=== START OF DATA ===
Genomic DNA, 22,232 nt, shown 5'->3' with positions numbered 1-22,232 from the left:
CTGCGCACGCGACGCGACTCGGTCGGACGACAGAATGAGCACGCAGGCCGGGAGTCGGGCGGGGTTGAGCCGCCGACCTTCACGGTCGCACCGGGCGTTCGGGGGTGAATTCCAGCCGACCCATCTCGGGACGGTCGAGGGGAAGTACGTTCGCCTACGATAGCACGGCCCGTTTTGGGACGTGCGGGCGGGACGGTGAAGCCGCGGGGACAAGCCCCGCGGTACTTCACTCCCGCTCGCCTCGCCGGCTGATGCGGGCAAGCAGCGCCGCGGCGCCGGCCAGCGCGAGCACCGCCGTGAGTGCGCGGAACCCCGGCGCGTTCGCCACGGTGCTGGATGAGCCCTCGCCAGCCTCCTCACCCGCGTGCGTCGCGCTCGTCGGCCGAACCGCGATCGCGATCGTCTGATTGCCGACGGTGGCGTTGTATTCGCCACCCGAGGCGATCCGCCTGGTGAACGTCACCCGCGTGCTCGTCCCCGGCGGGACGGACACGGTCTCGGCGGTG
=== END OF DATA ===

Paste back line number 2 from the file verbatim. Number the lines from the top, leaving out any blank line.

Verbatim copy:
CTGCGCACGCGACGCGACTCGGTCGGACGACAGAATGAGCACGCAGGCCGGGAGTCGGGCGGGGTTGAGCCGCCGACCTTCACGGTCGCACCGGGCGTTCGGGGGTGAATTCCAGCCGACCCATCTCGGGACGGTCGAGGGGAAGTACGTTCGCCTACGATAGCACGGCCCGTTTTGGGACGTGCGGGCGGGACGGTGAAGCCGCGGGGACAAGCCCCGCGGTACTTCACTCCCGCTCGCCTCGCCGGCTGATGCGGGCAAGCAGCGCCGCGGCGCCGGCCAGCGCGAGCACCGCCGTGAGTGCGCGGAACCCCGGCGCGTTCGCCACGGTGCTGGATGAGCCCTCGCCAGCCTCCTCACCCGCGTGCGTCGCGCTCGTCGGCCGAACCGCGATCGCGATCGTCTGATTGCCGACGGTGGCGTTGTATTCGCCACCCGAGGCGATCCGCCTGGTGAACGTCACCCGCGTGCTCGTCCCCGGCGGGACGGACACGGTCTCGGCGGTG